Crocheting Adventures with Hyperbolic Planes is the winner of the Diagram Prize for the year’s oddest title, followed by What Kind of Bean is this Chihuahua? and Collectible Spoons of the Third Reich.My vote had gone to Collectible spoons of the Third Reich. I was disappointed to see it come in behind a kids book (shouldn’t kids books be handicapped, like overly endowed racehorses, in a contest for odd titles?) but Horace Bent, custodian of the prize, more than made it up to me with these comments quoted in the The Bookseller's official announcement on March 26th:
"Crocheting Adventures with Hyperbolic Planes proved to be the initial front runner. It defended its poll-topping position despite strong support for the spoon-carrying Third Reich, once again attempting to muscle in on someone else’s territory.
"But the public proclivity towards non-Euclidian needlework proved too great for the Third Reich to overcome. If only someone had let the Poles know in ’39.”
Titles have been on my mind recently. I finally got around to reading Nicholas Shakespeare’s biography of Bruce Chatwin, one of my favourite literary personalities since the times of In Patagonia, considered one of the great travel books, which it is, but not only. In Patagonia is the reason why, when we had to clear out my childhood home after my parents died, I put at the top of the list of the things I wanted the fragment of dinosaur egg which a student of my father’s had sent him from some dig somewhere in France, and which resided ever after on the dining room bookshelves amid H Rider Haggard books, family snapshots and rock samples. Those of you who have read In Patagonia will get it: it's my brontosaurus skin. If you haven't read it, do.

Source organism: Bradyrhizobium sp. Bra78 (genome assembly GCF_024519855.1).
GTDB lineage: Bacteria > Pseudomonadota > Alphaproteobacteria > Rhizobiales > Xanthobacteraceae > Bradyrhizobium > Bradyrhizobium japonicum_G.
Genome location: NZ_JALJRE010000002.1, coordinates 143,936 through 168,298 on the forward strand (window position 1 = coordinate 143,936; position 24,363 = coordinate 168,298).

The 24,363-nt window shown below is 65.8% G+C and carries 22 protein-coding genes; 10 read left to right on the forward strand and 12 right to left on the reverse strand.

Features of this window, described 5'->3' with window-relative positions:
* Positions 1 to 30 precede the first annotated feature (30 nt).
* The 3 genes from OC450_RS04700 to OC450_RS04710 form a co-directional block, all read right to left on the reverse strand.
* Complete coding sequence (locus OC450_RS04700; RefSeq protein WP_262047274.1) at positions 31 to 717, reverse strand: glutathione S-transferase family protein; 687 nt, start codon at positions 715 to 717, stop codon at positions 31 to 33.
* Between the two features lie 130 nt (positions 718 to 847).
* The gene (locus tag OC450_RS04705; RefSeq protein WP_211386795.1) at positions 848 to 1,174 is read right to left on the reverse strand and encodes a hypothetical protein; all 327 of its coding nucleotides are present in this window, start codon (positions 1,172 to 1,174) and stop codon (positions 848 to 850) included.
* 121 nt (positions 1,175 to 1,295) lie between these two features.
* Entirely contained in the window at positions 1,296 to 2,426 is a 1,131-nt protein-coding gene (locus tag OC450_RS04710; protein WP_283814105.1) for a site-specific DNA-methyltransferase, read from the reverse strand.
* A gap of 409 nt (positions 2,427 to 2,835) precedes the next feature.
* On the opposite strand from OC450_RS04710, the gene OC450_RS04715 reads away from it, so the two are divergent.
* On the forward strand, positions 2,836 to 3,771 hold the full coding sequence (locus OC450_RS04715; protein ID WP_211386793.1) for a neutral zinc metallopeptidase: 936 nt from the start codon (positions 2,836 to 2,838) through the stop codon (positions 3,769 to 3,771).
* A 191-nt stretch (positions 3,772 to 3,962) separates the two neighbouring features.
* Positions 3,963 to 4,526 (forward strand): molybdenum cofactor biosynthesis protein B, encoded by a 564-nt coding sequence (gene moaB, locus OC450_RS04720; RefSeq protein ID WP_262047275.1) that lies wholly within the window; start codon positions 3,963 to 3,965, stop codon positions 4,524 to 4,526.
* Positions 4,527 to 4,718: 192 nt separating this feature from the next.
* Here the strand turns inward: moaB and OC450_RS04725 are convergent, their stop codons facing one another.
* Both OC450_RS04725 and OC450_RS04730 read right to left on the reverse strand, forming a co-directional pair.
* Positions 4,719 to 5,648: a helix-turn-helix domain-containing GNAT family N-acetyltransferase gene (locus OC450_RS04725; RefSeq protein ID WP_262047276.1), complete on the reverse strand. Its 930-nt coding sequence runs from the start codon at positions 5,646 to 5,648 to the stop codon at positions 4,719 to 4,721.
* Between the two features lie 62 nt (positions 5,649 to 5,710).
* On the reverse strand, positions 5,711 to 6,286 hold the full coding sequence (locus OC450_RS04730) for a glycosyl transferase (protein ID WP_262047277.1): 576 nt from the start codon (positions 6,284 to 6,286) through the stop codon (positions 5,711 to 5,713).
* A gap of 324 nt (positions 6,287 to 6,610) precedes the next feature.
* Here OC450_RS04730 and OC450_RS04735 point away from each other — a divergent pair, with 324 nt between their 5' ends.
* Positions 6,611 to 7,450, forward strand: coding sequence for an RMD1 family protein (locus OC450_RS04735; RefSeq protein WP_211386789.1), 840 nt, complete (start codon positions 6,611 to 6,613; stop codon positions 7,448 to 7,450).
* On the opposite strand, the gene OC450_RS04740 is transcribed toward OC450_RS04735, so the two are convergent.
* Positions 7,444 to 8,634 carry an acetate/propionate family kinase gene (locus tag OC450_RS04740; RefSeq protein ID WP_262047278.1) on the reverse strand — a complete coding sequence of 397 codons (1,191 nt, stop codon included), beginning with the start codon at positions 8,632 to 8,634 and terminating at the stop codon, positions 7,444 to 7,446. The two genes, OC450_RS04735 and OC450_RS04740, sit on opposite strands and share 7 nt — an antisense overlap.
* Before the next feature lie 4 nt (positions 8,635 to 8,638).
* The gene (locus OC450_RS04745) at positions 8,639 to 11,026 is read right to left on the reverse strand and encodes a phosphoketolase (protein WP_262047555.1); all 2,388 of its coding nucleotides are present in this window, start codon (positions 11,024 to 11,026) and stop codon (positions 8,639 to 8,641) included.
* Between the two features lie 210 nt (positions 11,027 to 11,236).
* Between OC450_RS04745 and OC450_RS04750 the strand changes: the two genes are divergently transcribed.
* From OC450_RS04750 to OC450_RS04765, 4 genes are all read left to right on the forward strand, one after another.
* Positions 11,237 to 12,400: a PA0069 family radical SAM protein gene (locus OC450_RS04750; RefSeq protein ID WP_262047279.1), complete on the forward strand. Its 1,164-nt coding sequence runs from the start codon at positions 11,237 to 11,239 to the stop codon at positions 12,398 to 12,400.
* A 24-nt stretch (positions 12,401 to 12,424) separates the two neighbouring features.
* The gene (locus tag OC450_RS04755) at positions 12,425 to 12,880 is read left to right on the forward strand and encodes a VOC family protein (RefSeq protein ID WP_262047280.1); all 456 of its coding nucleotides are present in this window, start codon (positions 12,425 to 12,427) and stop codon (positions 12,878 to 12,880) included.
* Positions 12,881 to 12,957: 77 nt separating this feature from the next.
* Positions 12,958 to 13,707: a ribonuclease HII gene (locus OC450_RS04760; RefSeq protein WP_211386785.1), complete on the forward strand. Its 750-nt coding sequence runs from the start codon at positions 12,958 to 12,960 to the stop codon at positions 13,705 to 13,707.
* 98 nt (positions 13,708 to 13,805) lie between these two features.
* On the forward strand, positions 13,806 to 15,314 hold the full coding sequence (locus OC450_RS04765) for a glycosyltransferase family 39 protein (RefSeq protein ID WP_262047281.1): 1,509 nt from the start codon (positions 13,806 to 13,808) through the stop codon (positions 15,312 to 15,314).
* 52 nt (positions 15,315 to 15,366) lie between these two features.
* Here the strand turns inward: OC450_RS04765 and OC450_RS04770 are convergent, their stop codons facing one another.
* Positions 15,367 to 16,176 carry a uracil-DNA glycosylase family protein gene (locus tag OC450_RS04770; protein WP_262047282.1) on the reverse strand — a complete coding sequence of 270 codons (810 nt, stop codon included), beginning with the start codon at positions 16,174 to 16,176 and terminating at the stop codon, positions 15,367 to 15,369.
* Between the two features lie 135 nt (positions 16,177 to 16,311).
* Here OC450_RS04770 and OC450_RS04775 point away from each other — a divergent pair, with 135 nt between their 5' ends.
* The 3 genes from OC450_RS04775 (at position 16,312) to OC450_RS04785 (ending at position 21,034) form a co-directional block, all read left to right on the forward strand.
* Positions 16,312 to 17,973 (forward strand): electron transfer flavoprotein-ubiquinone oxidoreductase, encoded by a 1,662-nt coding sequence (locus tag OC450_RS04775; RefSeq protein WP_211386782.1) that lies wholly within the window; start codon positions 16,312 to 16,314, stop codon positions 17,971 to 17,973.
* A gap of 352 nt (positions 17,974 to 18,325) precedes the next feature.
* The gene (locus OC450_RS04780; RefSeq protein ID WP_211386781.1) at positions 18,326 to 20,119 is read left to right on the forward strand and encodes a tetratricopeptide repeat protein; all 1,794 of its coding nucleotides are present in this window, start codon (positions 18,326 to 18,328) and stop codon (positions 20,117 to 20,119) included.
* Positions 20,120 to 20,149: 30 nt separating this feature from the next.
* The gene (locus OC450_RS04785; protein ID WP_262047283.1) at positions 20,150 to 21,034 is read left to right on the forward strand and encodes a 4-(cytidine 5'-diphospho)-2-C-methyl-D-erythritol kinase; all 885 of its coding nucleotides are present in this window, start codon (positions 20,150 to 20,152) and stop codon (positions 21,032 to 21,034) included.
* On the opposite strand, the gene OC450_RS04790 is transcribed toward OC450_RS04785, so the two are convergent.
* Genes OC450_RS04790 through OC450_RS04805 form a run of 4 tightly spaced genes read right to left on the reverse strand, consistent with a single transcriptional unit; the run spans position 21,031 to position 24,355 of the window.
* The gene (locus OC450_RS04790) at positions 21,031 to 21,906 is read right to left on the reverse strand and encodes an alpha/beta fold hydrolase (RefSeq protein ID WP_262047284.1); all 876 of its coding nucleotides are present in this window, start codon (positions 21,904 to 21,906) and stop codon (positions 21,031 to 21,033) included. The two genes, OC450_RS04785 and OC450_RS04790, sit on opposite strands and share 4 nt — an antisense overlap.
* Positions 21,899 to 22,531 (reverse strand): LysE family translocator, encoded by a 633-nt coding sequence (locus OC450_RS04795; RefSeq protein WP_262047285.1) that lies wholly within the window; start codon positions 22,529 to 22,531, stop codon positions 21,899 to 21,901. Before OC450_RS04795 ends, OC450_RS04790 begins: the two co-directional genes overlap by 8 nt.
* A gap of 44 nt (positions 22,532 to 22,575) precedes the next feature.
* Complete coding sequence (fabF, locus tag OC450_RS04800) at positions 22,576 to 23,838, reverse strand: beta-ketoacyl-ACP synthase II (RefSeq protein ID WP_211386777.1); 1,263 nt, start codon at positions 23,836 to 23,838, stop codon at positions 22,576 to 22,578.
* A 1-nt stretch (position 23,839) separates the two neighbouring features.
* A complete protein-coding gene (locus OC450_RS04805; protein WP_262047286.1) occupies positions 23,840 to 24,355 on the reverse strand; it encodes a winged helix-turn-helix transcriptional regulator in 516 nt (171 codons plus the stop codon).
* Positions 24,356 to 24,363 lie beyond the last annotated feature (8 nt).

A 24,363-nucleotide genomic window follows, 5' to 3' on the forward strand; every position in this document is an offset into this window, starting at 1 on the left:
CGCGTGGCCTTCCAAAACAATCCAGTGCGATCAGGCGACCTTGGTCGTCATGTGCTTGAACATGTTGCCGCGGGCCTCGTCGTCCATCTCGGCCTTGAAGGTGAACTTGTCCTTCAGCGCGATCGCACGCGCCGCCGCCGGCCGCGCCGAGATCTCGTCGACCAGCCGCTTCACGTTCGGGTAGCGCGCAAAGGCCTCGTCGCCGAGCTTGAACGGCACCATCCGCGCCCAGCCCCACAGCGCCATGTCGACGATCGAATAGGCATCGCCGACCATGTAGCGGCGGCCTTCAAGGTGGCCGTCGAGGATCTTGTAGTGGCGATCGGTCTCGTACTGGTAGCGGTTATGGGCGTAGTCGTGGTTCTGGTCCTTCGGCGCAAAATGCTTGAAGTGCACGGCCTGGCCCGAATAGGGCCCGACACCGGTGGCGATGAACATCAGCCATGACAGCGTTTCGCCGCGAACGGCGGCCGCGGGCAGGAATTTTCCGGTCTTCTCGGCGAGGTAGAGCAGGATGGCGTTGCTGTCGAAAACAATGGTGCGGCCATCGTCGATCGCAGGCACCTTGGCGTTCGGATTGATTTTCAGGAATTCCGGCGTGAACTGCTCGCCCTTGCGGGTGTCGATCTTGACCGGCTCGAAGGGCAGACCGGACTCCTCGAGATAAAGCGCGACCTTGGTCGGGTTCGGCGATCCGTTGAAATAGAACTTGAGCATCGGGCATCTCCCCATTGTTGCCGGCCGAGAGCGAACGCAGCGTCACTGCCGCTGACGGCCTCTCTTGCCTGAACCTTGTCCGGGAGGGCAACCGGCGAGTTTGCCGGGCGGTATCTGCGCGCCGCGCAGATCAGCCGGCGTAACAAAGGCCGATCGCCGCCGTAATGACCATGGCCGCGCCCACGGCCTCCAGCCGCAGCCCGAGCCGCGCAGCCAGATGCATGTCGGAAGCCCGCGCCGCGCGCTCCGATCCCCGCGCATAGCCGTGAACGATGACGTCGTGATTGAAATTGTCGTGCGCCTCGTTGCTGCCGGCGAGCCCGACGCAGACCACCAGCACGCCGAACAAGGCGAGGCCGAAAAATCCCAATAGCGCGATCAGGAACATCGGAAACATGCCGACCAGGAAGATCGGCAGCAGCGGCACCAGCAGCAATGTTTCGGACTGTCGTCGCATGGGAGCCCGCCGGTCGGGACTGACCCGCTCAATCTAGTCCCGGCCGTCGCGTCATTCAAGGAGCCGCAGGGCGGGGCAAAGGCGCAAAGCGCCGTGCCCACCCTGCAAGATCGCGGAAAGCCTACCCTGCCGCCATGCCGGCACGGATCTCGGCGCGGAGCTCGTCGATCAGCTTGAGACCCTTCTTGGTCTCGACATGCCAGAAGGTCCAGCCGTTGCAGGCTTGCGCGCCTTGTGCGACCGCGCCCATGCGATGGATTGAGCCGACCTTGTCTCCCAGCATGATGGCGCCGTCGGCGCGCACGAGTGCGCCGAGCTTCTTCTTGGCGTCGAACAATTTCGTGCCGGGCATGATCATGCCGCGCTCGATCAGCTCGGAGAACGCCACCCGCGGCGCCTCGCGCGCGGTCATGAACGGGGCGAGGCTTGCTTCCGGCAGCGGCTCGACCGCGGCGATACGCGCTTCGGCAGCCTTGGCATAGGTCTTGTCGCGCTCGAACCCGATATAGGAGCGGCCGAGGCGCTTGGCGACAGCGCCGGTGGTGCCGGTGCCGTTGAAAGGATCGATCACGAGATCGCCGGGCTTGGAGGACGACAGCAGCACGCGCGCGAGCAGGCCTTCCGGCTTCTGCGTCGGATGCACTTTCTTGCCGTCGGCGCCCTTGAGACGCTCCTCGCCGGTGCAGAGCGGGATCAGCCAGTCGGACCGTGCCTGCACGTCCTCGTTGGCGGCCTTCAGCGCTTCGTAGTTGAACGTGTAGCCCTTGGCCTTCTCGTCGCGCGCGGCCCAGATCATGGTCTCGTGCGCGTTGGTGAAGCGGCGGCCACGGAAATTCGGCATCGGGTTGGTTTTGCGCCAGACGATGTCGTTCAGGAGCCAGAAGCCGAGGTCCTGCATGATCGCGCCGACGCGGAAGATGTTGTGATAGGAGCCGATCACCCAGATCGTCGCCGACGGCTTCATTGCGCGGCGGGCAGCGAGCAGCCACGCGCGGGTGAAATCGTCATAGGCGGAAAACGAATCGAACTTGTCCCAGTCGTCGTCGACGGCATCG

When I saw how thick Nicholas Shakespeare's book was, I was afraid that it might be one of those biographies like Norman Sherry’s magnum opus on Graham Greene, in which for every day of Mr. Greene’s life we are given such details as where he had tea and what kinds of cakes he had, or the postcard he sent to his colleague at The Times, and what room that colleague's office was in. But it wasn’t. In fact, 600 pages seemed the only length one could possibly use to close in – a bit – on someone as complicated, contradictory, elusive and talented as Bruce Chatwin.
I kept it on my bedside table and every night for about a month I’d pick it up and read ten or twenty pages wherever the book opened to, and every time there’d be a different -- how does Yeats put it, "the careless planets in their courses”. Loulou de la Falaise, Werner Herzog, Robert Mapplethorpe, Gregor von Rezzori, and so on and so on, and… a British film maker named Peter Adam, who wrote an autobiography with the fantastic title Not drowning but waving. Maybe it’s because I’m not English (I was told, as I went around the library enthusing, that it’s a common phrase in Britain) but for me this went right up on there on the best-ever autobiography titles list.
Who out there has played the game of 'What would be the title of your autobiography'? Back in my twenties I found this jewel in an old phrasebook for travellers and thought it could be mine: The lady wants hers with cream.
And now I’ve found a new one, for my prime. Danger vehicle exit lane. Driving into the Civic Car Park the other day I caught sight of this trenchant, punctuation free warning on a sign posted alongside the carriageway opposite mine. My first thought - I swear this is true - was that it was indicating an exit lane reserved for “danger vehicles” eg giant diggers and such. And it flashed through my mind that if they only knew, they’d be making me use that lane. This was a few days after I’d knocked off a hubcap on the approach to the Hopetown bridge. I had an image of my little white Vitz with its missing hubcap, like a tomcat with a torn ear, bursting out of the Danger vehicle exit lane into the night.
Which is my favourite autobiography title? Probably this one from the great adventurer Beryl Markham, the first person to fly solo over the Atlantic from east to west:
West with the night
At the library:
Bruce Chatwin by Nicholas Shakespeare
In Patagonia by Bruce Chatwin
West with the night by Beryl Markham